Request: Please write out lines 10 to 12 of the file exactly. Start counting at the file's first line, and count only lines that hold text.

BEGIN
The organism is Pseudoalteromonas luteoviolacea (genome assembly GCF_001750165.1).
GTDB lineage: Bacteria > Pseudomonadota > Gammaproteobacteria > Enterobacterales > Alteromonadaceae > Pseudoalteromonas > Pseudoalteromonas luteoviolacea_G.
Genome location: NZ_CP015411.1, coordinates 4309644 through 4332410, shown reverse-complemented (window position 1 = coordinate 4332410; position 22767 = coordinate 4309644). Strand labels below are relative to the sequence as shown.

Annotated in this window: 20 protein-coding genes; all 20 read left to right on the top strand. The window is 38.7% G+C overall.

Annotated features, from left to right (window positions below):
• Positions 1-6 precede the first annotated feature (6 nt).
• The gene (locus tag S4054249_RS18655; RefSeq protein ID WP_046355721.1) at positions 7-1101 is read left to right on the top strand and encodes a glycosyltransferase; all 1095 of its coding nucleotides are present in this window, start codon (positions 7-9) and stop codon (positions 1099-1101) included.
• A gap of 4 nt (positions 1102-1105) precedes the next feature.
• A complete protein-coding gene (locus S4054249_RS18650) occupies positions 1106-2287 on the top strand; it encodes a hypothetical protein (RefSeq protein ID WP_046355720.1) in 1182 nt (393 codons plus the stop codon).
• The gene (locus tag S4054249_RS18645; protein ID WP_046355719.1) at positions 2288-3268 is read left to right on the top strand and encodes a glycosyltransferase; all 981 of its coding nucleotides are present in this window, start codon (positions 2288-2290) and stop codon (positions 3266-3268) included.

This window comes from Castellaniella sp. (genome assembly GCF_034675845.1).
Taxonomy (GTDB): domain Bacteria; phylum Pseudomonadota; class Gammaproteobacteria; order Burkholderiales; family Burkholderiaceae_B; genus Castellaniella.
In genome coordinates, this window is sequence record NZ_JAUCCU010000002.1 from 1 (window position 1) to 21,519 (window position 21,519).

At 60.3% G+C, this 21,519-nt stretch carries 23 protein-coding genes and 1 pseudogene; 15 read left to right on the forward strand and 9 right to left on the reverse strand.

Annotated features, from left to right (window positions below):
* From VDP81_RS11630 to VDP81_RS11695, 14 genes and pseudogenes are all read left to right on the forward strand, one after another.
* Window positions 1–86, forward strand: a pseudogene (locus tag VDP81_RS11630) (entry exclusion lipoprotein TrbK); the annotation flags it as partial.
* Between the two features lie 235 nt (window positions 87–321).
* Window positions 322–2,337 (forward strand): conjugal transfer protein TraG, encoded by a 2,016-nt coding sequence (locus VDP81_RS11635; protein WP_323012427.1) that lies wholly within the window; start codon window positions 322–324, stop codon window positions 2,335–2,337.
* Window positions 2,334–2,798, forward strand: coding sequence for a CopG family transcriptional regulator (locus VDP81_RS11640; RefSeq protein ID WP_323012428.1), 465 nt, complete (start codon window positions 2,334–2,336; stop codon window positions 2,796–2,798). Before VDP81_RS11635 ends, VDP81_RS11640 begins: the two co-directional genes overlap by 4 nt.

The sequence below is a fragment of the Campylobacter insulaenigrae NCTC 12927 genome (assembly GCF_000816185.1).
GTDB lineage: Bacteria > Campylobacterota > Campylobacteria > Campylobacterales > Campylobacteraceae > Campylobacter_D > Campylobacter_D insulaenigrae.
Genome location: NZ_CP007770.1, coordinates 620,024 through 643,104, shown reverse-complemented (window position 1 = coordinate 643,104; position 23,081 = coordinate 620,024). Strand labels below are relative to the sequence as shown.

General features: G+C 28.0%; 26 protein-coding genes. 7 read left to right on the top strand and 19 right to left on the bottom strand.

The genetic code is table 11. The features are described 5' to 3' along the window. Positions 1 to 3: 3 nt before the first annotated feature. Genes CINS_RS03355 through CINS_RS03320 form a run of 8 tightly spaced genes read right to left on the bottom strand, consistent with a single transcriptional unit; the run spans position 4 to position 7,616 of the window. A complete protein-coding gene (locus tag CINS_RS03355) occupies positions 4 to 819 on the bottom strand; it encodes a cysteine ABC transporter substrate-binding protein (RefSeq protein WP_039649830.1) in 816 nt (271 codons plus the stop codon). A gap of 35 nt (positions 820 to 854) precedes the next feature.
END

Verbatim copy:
• The gene (locus tag S4054249_RS18645; protein ID WP_046355719.1) at positions 2288-3268 is read left to right on the top strand and encodes a glycosyltransferase; all 981 of its coding nucleotides are present in this window, start codon (positions 2288-2290) and stop codon (positions 3266-3268) included.

This window comes from Castellaniella sp. (genome assembly GCF_034675845.1).
Taxonomy (GTDB): domain Bacteria; phylum Pseudomonadota; class Gammaproteobacteria; order Burkholderiales; family Burkholderiaceae_B; genus Castellaniella.